An Interview with Hannah Kent

In our October box we included Hannah Kent's wonderful second novel, 'The Good People.' Hannah was gracious enough to anser some questions I had, her ansers to which you can no read below!

1. Your first novel was set in Iceland and now The Good People takes Ireland
for its setting. What is it that takes your writing so far away from your native
It might seem deliberate, but the non-Australian settings of my novels were not
sought out, nor have I consciously avoided writing about Australia. In my
experience, ideas tend to find you – I feel I have little control over what I’m
compelled to write about. It’s intuitive. Organic.
Burial Rites was written out of an intense curiosity with an Icelandic historic
figure I first heard about when living in that country as an exchange student. After
hearing a small part of Agnes Magnusdottir’s story, I was determined to learn
more about her. My interest was always primarily in character, not setting
(although the opportunity to write about a landscape I am very fond of was also
appealing). The Good People also began from a place of curiosity, or a compulsion to learn more of a story that presented itself to me as partial. I was researching the manuscript that would become Burial Rites, reading digitised copies of 19th-century newspapers, when I stumbled across an article about the trial of a woman in 1826 County Kerry. She called herself a ‘fairy doctress’, and I immediately wanted to know more. What did she mean by this term? What did she believe? What did her ‘world’ look like? The Irish setting took on greater significance as I researched the folklore of that country, but the beating heart of a novel will always be character.

2. When I first began to read The Good People, the setting was mysterious and
almost fantastical in a way. What influenced the tone of this Irish setting?
My portrayal of the small rural community in pre-famine Ireland was influenced
by research, which comprised reading everything I could get my hands on from
that period – letters, journals, diaries, newspapers, oral histories, medical
publications, maps, fiction, poetry – and going to the (modern-day) setting of my
novel in person. I spent six weeks in Ireland, researching at the National Folklore
Collection, museums and libraries, and also meeting with historians, academics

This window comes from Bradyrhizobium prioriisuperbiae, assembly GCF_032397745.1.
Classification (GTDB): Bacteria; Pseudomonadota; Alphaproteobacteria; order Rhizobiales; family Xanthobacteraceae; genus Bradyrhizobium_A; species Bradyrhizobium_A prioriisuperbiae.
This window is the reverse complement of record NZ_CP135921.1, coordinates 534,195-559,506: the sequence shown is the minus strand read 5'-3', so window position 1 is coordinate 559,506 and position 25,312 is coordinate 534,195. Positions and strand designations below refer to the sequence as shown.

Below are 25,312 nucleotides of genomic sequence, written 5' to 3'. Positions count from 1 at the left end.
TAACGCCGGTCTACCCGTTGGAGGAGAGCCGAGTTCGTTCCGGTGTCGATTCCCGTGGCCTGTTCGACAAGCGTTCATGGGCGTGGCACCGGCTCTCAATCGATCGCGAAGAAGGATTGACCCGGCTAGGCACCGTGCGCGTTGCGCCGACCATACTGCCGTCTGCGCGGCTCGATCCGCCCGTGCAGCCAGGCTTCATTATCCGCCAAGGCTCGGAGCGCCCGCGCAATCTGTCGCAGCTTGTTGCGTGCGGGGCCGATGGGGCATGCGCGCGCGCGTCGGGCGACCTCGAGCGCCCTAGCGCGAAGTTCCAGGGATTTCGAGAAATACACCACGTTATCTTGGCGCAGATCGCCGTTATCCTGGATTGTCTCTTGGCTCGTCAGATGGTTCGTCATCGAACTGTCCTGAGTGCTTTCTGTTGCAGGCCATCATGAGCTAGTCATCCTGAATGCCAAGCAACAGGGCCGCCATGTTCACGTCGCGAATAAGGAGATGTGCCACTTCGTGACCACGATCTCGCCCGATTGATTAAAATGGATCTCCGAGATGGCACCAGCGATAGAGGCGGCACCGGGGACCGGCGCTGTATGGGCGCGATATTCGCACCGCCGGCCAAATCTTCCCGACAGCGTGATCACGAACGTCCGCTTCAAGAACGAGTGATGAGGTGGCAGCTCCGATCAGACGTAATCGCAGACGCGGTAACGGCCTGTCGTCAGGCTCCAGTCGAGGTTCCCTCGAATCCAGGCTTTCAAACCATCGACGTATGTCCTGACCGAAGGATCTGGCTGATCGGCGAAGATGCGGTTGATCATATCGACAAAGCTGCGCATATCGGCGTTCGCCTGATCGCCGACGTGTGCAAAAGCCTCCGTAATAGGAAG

and curators who knew a great deal about the time and showed me around. The
tone of the setting doubtless comes from a combination of what is known about
that time and area, as well as my own perception and experience of the place.

3. Norah Leahy and Nance Roche come to believe in fairies at some point in
their lives. How does their belief differ?
The ways in which they express their belief differs, but I think they both have a
need for fairy belief. For Nance, being one ‘who does be in it’ – one who is
rumoured to associate with the Good People – gives her power. The community
fears and respects her, and she, therefore, achieves a degree of agency and
independence through her belief that she wouldn’t have without it. Without her
knowledge of the fairies and the social and cultural prestige, this affords her,
Nance would be a very vulnerable, old woman. Nora is similarly empowered through fairy belief. It not only allows her to both identify and justify her ambiguity towards her grandson, it also vindicates her from responsibility towards him, and, almost conversely, offers her hope during a period in her life when she has been completely devastated by personal grief.

4. Your work seems to have an interest in forces that go beyond our usual
control. Is this a theme you’re looking to explore?
I’m very interested in examining the external forces and circumstances that shape
the trajectory of the lives of the marginal and vulnerable. Both of my novels are
based on true stories, and, when I first heard these, I was struck by the way in
which the women involved were spoken of as unequivocally wicked or stupid. Of
course, these women made poor choices, but I believe that their poor choices were shaped by the external circumstances of their lives rather than an inherent evil. It’s less a theme I wish to explore, than something that naturally presents itself to me when I take a deeper look at the broader context of these women’s lives and crimes.

5. What’s next for you? Will we find ourselves in mainland Europe for your
next novel?
I’ve spent the past twelve months working on some screenplays, which has been a wonderful experience and a great challenge, but I am also working on another
historical novel. That is about as much as I’m willing to give away! It’s lovely to
have the story all to myself at the moment, especially as it’s still in that glorious
story of creative possibility.

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